Evie's going to miss her brother this month!

Evie’s going to miss her big brother this month! 

Although we successfully got Boris a visitor visa to the US, we have decided the best thing for Boris is to stay home at the Homestead. A trip of such magnitude would be very difficult for him. He thrives on routine and familiar surroundings, and there will be nothing routine or familiar about our summer in the US. It is so hard for us to leave him. I shed quite a few tears over it, knowing that he won’t fully understand where we all went. 🙁 But at the same, I realize that it would not be kind to bring him along. Our hearts are officially at home in two places and there’s just nothing easy about that. Seriozha (Jed’s assistant) and his wife, Romana, will live at the Homestead with Boris for the summer so he can be in his home with all his favorite things. If you could pray for them for wisdom in caring for Boris, and also for peace in Boris’ heart while we are away, that would be so great. Thank you!

Side note: Boris’ visa is a 10-year multiple entry visa, so maybe we can bring him with us in a couple years when we visit again!

So, that’s the Wide Awake summer plans. While we are traveling to and fro the team and interns will continue to visit the Boys at the institution regularly, just like always. The construction crew will work on developing the new land at the Homestead and preparing it for the next homes to be built, and Boris will be safe at home with people who love him. It’s awesome to know all the work will continue while we’re away. That leaves us the ability to focus on getting Vladik healthy, the opportunity to rest with family, the chance to connect with sponsors and the time to dream and plan with our Board.

Gettin’ the garden ready for planting

Thank you all for your incredible love and support of our family and this work. Knowing that people are praying and sharing and giving of their hearts and finances makes all of this possible.

Seventeen.

Today our Vladik is 17 years old. SEVENTEEN! What in the world?

He has grown so much in every way over this past year. Soon we’ll celebrate 2 years home for our boy and I’m amazed at what a different person he has become.

He is daring and funny and creative and talkative.

If anyone in our family loses anything or is looking for any item they know they just need to go ask Vlad. He knows where everything is.

Vladik speaks more Ukrainian than English these days. He is fluent in both, can understand and speak both, but his go-to language for speaking is Ukrainian. I’m sure our home sounds funny to outsiders. The rest of us speak English at home, but then Vladik is always inserting his funny version of “Ukrainienglish”. I don’t even notice it anymore and we can understand everything he says, so it’s no problem for us. It’s only really a problem when he is speaking to anyone outside of our family that hasn’t spent much time with him. Then our family becomes translators. I can say “Speak English” or “Speak Ukrainian” (depending on the audience) a million times over, but Vladik is going to say what he wants to say, how he wants to say it. He’s stubborn like that. 😉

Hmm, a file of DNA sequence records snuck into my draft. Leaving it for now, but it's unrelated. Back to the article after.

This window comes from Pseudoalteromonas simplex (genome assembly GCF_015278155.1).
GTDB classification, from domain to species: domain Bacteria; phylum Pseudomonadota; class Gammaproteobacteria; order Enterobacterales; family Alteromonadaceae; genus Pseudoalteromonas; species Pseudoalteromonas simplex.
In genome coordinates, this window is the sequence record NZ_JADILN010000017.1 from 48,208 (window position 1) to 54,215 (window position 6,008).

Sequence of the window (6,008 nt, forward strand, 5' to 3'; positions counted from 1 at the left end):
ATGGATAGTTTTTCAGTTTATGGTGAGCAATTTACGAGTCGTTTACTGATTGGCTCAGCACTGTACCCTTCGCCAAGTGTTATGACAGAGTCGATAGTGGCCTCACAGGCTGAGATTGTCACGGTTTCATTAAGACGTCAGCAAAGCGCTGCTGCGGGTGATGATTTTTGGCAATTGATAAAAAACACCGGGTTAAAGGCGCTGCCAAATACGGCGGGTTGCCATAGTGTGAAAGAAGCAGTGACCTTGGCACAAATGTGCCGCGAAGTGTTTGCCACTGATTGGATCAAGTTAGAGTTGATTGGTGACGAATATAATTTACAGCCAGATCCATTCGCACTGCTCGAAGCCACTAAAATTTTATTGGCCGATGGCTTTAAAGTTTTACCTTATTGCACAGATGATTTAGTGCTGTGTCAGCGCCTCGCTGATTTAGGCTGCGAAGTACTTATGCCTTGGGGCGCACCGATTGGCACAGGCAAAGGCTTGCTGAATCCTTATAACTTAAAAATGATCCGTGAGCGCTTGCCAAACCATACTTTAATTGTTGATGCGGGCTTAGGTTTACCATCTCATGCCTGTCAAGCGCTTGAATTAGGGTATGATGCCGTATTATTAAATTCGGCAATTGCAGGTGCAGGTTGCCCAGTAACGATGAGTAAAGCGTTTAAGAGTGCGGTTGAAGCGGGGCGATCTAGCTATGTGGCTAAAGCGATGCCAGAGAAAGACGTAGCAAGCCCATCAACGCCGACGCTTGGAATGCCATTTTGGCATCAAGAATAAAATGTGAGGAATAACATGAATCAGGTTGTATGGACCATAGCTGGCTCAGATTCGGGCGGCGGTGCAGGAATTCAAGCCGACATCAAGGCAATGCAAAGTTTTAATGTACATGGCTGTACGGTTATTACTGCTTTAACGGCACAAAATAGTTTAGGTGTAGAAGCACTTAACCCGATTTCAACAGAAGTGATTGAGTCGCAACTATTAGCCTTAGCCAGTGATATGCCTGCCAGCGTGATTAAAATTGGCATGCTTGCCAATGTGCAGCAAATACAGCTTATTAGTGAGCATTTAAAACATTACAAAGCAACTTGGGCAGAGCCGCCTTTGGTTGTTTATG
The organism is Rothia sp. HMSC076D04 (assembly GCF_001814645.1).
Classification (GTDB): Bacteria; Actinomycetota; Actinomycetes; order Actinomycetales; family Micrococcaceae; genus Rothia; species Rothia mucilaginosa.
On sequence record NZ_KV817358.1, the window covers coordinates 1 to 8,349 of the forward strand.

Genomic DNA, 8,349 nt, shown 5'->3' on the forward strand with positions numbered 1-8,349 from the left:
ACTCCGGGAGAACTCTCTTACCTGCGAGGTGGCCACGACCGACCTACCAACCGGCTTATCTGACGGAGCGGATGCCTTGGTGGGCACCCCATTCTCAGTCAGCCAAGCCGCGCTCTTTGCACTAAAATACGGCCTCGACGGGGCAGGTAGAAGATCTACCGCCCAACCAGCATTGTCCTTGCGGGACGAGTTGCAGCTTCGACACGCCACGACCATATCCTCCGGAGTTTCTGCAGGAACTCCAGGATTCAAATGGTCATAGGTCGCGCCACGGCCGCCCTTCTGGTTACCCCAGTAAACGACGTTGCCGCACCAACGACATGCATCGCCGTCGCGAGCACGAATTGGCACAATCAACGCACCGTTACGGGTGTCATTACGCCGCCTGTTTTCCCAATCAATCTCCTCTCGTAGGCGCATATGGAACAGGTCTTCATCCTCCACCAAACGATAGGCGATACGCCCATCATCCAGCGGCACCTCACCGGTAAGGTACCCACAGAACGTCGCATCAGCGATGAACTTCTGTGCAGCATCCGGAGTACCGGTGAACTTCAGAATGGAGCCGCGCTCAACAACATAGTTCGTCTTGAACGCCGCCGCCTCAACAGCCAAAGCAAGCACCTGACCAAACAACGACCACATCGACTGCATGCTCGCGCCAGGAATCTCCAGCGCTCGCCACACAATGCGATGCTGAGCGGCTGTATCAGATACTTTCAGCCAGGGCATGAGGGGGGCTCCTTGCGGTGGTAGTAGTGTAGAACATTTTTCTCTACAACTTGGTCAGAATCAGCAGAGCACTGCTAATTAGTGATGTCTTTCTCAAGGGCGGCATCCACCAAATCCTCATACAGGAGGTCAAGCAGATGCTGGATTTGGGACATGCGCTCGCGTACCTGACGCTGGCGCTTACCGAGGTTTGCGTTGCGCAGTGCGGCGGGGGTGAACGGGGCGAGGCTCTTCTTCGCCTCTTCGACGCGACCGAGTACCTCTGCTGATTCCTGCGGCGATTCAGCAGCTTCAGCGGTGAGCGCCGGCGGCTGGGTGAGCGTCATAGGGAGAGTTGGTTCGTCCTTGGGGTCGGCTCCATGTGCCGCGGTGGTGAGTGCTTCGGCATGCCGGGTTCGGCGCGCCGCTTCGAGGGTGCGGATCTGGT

His favorite foods have stayed the same since Day 1. His birthday food requests were “kasha” for breakfast (Cream of Wheat) and borscht with mashed potatoes for dinner. Some things never change. Hehe.

Speaking of food, in true teenage boy form, he is going to eat us out of house and home. Vladik eats more than any other person in our family- by far. He is a bottomless pit. BOTTOMLESS.

He was sure that when he turned 17 he would be able to drive a car. Sorry bud. Not happening.

Moving to the village has been the best thing ever for Vladik. He’ll spend hours outside building things with spare wood he finds around the property. He loves to ride his bike up and down our road, giving rides to the little neighbors.

Emotionally he is growing and changing as well.  We have a ways to go there, and will probably always be working toward healing, but he is coming along bit by bit. Vladik is starting to exert more of his will, arguing a bit and back talking a little, but those are good things! Annoying in the moment, yes (grrrr), but actually good. He isn’t so super eager to please out of fear or insecurity. He knows his place in our family and isn’t afraid to speak up. Those are big changes.

Vladik is so loved by our community here. It blesses our hearts. Our church family adores him. The neighbor kids in the village accepted him from the moment we moved in. We’ll have a party for him on Saturday and his guest list is super long. He knows he’s a popular dude.